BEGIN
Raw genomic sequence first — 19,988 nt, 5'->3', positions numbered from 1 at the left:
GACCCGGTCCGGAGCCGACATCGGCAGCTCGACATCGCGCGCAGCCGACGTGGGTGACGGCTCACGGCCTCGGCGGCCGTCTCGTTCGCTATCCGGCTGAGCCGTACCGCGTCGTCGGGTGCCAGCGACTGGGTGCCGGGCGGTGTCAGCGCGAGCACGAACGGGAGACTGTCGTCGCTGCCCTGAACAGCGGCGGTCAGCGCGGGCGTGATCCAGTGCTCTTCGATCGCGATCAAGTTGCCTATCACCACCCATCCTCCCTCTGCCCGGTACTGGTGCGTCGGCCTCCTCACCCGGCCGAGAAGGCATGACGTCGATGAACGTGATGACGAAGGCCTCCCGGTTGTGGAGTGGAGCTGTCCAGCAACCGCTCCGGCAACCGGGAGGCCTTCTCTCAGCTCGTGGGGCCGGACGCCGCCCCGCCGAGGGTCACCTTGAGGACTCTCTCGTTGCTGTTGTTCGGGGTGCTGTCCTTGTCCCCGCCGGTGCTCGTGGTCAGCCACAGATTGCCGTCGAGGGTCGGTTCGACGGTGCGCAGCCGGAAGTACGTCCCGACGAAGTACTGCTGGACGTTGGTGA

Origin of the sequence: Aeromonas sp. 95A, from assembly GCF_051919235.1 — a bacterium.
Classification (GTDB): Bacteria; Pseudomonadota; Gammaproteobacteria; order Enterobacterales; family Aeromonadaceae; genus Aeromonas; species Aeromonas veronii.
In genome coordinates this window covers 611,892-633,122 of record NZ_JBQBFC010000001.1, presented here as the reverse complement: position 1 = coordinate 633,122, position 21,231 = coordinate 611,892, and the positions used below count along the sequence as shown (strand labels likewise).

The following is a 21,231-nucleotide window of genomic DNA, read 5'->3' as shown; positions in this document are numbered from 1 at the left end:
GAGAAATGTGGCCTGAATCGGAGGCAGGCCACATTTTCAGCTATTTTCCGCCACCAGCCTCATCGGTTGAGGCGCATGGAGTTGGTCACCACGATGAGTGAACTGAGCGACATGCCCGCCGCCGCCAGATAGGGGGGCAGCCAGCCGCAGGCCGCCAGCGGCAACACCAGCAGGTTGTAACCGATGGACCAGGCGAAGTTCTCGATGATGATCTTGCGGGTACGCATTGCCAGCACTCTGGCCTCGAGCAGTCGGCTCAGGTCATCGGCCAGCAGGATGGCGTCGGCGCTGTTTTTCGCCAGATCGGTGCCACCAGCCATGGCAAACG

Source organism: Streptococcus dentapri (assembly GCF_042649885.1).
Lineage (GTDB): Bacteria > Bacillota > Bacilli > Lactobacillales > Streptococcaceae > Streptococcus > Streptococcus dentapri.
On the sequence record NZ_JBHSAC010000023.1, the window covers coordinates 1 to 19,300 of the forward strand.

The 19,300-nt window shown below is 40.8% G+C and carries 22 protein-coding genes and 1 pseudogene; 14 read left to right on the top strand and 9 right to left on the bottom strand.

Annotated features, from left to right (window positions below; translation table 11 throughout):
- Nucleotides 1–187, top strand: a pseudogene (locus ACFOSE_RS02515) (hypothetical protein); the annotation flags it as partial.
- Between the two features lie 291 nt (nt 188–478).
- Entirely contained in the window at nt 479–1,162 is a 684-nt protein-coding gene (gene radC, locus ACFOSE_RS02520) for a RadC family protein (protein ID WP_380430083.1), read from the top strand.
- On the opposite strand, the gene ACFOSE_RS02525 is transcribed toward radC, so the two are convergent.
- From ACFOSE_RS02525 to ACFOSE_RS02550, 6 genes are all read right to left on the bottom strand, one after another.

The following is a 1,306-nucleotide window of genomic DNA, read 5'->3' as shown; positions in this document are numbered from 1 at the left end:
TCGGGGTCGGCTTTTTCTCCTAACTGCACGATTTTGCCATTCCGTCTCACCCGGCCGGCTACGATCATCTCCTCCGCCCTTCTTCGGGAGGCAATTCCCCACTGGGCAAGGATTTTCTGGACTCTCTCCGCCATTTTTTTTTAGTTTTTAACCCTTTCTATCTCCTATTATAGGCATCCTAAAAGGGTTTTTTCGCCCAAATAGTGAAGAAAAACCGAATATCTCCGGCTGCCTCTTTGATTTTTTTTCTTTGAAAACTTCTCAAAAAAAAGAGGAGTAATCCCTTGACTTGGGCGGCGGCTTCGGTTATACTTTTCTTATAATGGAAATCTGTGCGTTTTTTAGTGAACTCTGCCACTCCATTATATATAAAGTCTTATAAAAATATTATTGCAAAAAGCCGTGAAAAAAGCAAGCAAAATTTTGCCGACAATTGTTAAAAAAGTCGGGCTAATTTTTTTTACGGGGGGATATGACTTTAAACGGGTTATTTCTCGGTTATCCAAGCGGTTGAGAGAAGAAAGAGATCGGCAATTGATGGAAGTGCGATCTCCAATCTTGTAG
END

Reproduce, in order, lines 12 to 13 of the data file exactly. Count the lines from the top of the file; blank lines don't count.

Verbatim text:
Annotated features, from left to right (window positions below; translation table 11 throughout):
- Nucleotides 1–187, top strand: a pseudogene (locus ACFOSE_RS02515) (hypothetical protein); the annotation flags it as partial.